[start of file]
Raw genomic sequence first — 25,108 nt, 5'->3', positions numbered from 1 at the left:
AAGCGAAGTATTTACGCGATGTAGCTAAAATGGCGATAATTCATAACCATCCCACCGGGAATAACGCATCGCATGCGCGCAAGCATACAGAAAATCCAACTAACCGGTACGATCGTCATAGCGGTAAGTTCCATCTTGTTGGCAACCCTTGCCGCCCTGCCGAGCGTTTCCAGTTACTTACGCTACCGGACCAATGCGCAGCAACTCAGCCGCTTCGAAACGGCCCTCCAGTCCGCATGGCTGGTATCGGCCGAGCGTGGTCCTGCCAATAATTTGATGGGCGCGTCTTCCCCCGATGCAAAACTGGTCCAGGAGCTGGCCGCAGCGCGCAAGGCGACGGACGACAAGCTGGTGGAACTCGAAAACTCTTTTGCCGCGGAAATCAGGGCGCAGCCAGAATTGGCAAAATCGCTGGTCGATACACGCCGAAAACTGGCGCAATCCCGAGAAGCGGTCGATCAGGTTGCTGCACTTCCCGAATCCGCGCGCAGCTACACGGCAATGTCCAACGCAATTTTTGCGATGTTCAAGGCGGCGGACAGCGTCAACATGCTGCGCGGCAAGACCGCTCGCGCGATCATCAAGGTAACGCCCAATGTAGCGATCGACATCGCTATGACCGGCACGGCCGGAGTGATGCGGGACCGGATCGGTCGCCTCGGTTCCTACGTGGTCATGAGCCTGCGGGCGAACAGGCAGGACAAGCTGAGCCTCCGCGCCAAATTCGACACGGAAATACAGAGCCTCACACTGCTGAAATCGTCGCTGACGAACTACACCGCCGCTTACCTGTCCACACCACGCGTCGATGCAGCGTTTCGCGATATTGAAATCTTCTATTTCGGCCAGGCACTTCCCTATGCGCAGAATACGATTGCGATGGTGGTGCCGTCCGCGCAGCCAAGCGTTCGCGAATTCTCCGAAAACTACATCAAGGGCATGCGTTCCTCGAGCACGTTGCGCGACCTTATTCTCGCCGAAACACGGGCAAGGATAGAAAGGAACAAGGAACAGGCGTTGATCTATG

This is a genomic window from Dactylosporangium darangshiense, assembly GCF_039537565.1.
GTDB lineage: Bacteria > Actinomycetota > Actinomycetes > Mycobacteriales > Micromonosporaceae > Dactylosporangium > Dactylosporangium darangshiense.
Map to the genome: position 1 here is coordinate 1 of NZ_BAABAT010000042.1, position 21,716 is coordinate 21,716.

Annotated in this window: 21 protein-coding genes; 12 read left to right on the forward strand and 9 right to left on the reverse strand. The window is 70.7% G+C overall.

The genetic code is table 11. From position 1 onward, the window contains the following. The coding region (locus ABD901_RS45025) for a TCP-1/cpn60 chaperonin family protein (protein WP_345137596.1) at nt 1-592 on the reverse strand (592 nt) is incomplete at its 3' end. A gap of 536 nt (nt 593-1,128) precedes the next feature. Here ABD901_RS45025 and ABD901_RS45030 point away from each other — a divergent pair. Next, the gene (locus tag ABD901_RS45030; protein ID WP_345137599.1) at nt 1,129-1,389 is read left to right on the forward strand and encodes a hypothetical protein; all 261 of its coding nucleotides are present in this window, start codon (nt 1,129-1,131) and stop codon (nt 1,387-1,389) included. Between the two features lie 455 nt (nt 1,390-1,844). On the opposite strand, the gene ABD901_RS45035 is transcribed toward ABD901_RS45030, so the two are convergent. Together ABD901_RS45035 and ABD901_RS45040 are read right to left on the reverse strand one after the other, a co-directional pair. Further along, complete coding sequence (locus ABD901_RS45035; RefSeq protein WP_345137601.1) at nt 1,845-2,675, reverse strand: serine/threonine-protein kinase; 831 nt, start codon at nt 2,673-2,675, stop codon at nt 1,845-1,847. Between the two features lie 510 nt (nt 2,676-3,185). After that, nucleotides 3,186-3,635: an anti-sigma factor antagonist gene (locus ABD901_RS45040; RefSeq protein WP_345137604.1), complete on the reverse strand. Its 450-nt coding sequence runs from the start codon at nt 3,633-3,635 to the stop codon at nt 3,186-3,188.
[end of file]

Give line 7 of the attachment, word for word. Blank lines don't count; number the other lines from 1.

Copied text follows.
The genetic code is table 11. From position 1 onward, the window contains the following. The coding region (locus ABD901_RS45025) for a TCP-1/cpn60 chaperonin family protein (protein WP_345137596.1) at nt 1-592 on the reverse strand (592 nt) is incomplete at its 3' end. A gap of 536 nt (nt 593-1,128) precedes the next feature. Here ABD901_RS45025 and ABD901_RS45030 point away from each other — a divergent pair. Next, the gene (locus tag ABD901_RS45030; protein ID WP_345137599.1) at nt 1,129-1,389 is read left to right on the forward strand and encodes a hypothetical protein; all 261 of its coding nucleotides are present in this window, start codon (nt 1,129-1,131) and stop codon (nt 1,387-1,389) included. Between the two features lie 455 nt (nt 1,390-1,844). On the opposite strand, the gene ABD901_RS45035 is transcribed toward ABD901_RS45030, so the two are convergent. Together ABD901_RS45035 and ABD901_RS45040 are read right to left on the reverse strand one after the other, a co-directional pair. Further along, complete coding sequence (locus ABD901_RS45035; RefSeq protein WP_345137601.1) at nt 1,845-2,675, reverse strand: serine/threonine-protein kinase; 831 nt, start codon at nt 2,673-2,675, stop codon at nt 1,845-1,847. Between the two features lie 510 nt (nt 2,676-3,185). After that, nucleotides 3,186-3,635: an anti-sigma factor antagonist gene (locus ABD901_RS45040; RefSeq protein WP_345137604.1), complete on the reverse strand. Its 450-nt coding sequence runs from the start codon at nt 3,633-3,635 to the stop codon at nt 3,186-3,188.